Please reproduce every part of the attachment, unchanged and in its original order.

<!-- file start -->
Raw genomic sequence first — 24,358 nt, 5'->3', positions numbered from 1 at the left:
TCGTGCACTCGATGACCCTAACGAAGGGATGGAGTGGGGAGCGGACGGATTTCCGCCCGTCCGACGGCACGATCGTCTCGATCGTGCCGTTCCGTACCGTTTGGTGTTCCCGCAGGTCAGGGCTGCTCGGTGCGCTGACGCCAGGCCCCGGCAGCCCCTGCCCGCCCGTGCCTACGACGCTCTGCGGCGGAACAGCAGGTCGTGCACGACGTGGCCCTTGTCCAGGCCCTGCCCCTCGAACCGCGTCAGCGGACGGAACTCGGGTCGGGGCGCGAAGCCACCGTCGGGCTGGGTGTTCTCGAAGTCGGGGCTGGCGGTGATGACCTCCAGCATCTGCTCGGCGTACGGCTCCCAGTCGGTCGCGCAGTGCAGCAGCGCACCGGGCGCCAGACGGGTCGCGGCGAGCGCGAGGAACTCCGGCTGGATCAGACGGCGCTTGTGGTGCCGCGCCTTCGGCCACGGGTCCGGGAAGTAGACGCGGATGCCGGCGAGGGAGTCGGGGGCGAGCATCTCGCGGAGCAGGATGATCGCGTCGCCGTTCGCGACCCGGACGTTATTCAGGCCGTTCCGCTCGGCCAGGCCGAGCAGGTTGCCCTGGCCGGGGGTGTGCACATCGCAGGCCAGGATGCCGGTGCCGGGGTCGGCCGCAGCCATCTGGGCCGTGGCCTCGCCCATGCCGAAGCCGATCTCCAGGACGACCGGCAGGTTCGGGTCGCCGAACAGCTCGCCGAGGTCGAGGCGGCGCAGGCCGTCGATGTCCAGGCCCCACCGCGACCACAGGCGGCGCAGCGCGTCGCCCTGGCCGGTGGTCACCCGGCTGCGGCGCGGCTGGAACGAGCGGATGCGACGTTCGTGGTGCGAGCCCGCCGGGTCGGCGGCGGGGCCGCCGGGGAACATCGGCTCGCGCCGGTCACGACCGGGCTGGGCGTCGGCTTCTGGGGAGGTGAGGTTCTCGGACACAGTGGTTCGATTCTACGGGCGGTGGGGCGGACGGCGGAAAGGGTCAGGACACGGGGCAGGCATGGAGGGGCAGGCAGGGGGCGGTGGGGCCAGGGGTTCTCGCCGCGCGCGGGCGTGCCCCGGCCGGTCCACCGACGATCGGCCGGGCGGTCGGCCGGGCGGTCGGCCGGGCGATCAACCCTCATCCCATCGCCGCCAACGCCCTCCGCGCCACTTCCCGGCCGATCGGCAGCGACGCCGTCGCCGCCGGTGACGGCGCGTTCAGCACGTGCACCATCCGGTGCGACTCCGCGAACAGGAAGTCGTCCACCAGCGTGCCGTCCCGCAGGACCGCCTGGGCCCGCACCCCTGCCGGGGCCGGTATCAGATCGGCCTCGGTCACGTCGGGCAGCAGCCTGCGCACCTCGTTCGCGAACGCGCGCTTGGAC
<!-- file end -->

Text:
Raw genomic sequence first — 24,358 nt, 5'->3', positions numbered from 1 at the left:
TCGTGCACTCGATGACCCTAACGAAGGGATGGAGTGGGGAGCGGACGGATTTCCGCCCGTCCGACGGCACGATCGTCTCGATCGTGCCGTTCCGTACCGTTTGGTGTTCCCGCAGGTCAGGGCTGCTCGGTGCGCTGACGCCAGGCCCCGGCAGCCCCTGCCCGCCCGTGCCTACGACGCTCTGCGGCGGAACAGCAGGTCGTGCACGACGTGGCCCTTGTCCAGGCCCTGCCCCTCGAACCGCGTCAGCGGACGGAACTCGGGTCGGGGCGCGAAGCCACCGTCGGGCTGGGTGTTCTCGAAGTCGGGGCTGGCGGTGATGACCTCCAGCATCTGCTCGGCGTACGGCTCCCAGTCGGTCGCGCAGTGCAGCAGCGCACCGGGCGCCAGACGGGTCGCGGCGAGCGCGAGGAACTCCGGCTGGATCAGACGGCGCTTGTGGTGCCGCGCCTTCGGCCACGGGTCCGGGAAGTAGACGCGGATGCCGGCGAGGGAGTCGGGGGCGAGCATCTCGCGGAGCAGGATGATCGCGTCGCCGTTCGCGACCCGGACGTTATTCAGGCCGTTCCGCTCGGCCAGGCCGAGCAGGTTGCCCTGGCCGGGGGTGTGCACATCGCAGGCCAGGATGCCGGTGCCGGGGTCGGCCGCAGCCATCTGGGCCGTGGCCTCGCCCATGCCGAAGCCGATCTCCAGGACGACCGGCAGGTTCGGGTCGCCGAACAGCTCGCCGAGGTCGAGGCGGCGCAGGCCGTCGATGTCCAGGCCCCACCGCGACCACAGGCGGCGCAGCGCGTCGCCCTGGCCGGTGGTCACCCGGCTGCGGCGCGGCTGGAACGAGCGGATGCGACGTTCGTGGTGCGAGCCCGCCGGGTCGGCGGCGGGGCCGCCGGGGAACATCGGCTCGCGCCGGTCACGACCGGGCTGGGCGTCGGCTTCTGGGGAGGTGAGGTTCTCGGACACAGTGGTTCGATTCTACGGGCGGTGGGGCGGACGGCGGAAAGGGTCAGGACACGGGGCAGGCATGGAGGGGCAGGCAGGGGGCGGTGGGGCCAGGGGTTCTCGCCGCGCGCGGGCGTGCCCCGGCCGGTCCACCGACGATCGGCCGGGCGGTCGGCCGGGCGGTCGGCCGGGCGATCAACCCTCATCCCATCGCCGCCAACGCCCTCCGCGCCACTTCCCGGCCGATCGGCAGCGACGCCGTCGCCGCCGGTGACGGCGCGTTCAGCACGTGCACCATCCGGTGCGACTCCGCGAACAGGAAGTCGTCCACCAGCGTGCCGTCCCGCAGGACCGCCTGGGCCCGCACCCCTGCCGGGGCCGGTATCAGATCGGCCTCGGTCACGTCGGGCAGCAGCCTGCGCACCTCGTTCGCGAACGCGCGCTTGGAC